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Economic burden of asthma: a systematic review.

Bahadori K, Doyle-Waters MM, Marra C, Lynd L, Alasaly K, Swiston J, FitzGerald JM - BMC Pulm Med (2009)

Bottom Line: It is also associated with the loss of future potential earnings related to both morbidity and mortality.Hospitalization and medications were found to be the most important cost driver of direct costs.Work and school loss accounted for the greatest percentage of indirect costs.

View Article: PubMed Central - HTML - PubMed

Affiliation: Centre for Clinical Epidemiology & Evaluation (C2E2), UBC, Vancouver, BC, Canada. Cbahadori@yahoo.ca

ABSTRACT

Background: Asthma is associated with enormous healthcare expenditures that include both direct and indirect costs. It is also associated with the loss of future potential earnings related to both morbidity and mortality. The objective of the study is to determine the burden of disease costs associated with asthma.

Methods: We performed a systematic search of MEDLINE, EMBASE, CINAHL, CDSR, OHE-HEED, and Web of Science Databases between 1966 and 2008.

Results: Sixty-eight studies met the inclusion criteria. Hospitalization and medications were found to be the most important cost driver of direct costs. Work and school loss accounted for the greatest percentage of indirect costs. The cost of asthma was correlated with comorbidities, age, and disease severity.

Conclusion: Despite the availability of effective preventive therapy, costs associated with asthma are increasing. Strategies including education of patients and physicians, and regular follow-up are required to reduce the economic burden of asthma.

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Related in: MedlinePlus

Results of systematic literature search.
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Figure 2: Results of systematic literature search.

Mentions: The primary literature search identified 2,976 citations. After removing duplicate citations we were left with 2,073 unique citations for screening. The manual screening of all 2,073 titles and abstracts yielded 307 articles that contained primary clinical data evaluating the cost of asthma. Of the 307 full articles retrieved and reviewed by the investigators, 68 met the inclusion criteria (Figure 2).


Economic burden of asthma: a systematic review.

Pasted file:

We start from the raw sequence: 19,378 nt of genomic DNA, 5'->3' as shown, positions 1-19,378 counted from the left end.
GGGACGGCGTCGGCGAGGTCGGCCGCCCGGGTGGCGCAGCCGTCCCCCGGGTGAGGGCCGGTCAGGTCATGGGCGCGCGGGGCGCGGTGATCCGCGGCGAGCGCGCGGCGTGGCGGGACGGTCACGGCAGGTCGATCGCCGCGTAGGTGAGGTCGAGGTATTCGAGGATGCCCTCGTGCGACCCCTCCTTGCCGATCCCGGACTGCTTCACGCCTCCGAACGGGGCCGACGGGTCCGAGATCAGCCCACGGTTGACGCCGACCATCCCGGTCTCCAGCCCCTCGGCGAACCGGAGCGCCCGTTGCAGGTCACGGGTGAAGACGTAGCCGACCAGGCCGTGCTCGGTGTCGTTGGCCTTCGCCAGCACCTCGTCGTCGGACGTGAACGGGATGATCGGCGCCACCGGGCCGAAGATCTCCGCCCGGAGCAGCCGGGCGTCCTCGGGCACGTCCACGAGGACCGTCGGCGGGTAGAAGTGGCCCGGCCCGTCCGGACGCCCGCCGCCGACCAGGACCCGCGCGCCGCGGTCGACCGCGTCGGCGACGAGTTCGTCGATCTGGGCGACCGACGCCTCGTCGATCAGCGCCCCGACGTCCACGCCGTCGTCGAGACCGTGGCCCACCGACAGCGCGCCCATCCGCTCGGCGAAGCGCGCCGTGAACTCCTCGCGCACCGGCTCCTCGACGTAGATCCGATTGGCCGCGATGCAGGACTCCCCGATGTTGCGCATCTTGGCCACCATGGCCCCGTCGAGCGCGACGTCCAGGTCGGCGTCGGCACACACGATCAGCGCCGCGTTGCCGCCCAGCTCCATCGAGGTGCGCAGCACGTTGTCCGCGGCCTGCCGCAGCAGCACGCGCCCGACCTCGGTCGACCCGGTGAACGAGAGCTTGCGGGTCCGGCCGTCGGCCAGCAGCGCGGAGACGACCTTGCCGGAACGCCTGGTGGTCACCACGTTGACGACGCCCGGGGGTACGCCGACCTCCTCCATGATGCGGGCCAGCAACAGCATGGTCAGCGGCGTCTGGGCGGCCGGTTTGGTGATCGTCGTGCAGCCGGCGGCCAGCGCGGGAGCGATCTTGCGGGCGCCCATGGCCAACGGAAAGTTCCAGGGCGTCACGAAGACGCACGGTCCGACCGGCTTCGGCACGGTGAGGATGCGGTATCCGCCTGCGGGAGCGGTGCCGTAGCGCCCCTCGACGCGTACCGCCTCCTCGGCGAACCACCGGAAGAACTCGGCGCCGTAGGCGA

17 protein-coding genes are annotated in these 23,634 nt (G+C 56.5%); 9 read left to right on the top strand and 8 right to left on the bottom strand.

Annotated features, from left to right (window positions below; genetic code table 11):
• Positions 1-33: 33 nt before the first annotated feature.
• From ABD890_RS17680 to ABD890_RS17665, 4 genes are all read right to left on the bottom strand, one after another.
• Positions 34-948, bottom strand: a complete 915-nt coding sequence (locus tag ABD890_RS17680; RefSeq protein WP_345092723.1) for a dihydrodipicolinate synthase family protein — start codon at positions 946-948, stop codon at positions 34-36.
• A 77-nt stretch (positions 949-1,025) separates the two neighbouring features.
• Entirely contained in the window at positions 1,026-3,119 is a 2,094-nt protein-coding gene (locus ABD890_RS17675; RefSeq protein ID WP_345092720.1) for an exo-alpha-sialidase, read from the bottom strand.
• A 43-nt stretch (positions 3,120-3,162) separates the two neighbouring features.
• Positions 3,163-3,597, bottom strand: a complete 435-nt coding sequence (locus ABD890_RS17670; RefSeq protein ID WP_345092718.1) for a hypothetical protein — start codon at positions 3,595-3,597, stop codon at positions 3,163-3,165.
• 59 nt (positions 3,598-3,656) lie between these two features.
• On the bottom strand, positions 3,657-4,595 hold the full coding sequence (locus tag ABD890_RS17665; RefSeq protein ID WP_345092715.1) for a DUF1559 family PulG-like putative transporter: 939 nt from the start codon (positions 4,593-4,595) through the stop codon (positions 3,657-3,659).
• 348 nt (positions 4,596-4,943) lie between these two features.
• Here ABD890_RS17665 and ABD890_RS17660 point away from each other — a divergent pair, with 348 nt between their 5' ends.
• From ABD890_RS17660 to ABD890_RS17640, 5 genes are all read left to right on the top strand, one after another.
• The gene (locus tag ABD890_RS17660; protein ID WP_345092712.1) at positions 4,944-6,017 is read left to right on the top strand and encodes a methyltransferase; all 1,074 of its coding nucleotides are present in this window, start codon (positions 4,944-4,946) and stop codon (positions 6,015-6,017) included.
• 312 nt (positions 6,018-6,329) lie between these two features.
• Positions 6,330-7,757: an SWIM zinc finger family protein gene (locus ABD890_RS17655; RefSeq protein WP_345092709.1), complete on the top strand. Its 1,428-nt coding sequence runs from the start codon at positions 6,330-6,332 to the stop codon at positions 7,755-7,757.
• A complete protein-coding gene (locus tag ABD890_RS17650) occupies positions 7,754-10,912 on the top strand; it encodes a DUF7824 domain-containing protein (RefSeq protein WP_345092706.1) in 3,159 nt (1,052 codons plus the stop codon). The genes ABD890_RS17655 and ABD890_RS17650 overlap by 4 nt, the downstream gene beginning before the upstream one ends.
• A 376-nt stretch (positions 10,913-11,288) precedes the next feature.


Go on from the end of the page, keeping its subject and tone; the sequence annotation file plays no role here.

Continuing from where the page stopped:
Bahadori K, Doyle-Waters MM, Marra C, Lynd L, Alasaly K, Swiston J, FitzGerald JM - BMC Pulm Med (2009)

Results of systematic literature search.
© Copyright Policy - open-access
Related In: Results  -  Collection

License
Show All Figures
getmorefigures.php?uid=PMC2698859&req=5

Figure 2: Results of systematic literature search.
Mentions: The primary literature search identified 2,976 citations. After removing duplicate citations we were left with 2,073 unique citations for screening. The manual screening of all 2,073 titles and abstracts yielded 307 articles that contained primary clinical data evaluating the cost of asthma. Of the 307 full articles retrieved and reviewed by the investigators, 68 met the inclusion criteria (Figure 2).

Bottom Line: It is also associated with the loss of future potential earnings related to both morbidity and mortality.Hospitalization and medications were found to be the most important cost driver of direct costs.Work and school loss accounted for the greatest percentage of indirect costs.

View Article: PubMed Central - HTML - PubMed

Affiliation: Centre for Clinical Epidemiology & Evaluation (C2E2), UBC, Vancouver, BC, Canada. Cbahadori@yahoo.ca

ABSTRACT

Background: Asthma is associated with enormous healthcare expenditures that include both direct and indirect costs. It is also associated with the loss of future potential earnings related to both morbidity and mortality. The objective of the study is to determine the burden of disease costs associated with asthma.

Methods: We performed a systematic search of MEDLINE, EMBASE, CINAHL, CDSR, OHE-HEED, and Web of Science Databases between 1966 and 2008.

Results: Sixty-eight studies met the inclusion criteria. Hospitalization and medications were found to be the most important cost driver of direct costs. Work and school loss accounted for the greatest percentage of indirect costs. The cost of asthma was correlated with comorbidities, age, and disease severity.

Conclusion: Despite the availability of effective preventive therapy, costs associated with asthma are increasing. Strategies including education of patients and physicians, and regular follow-up are required to reduce the economic burden of asthma.

Show MeSH
Related in: MedlinePlus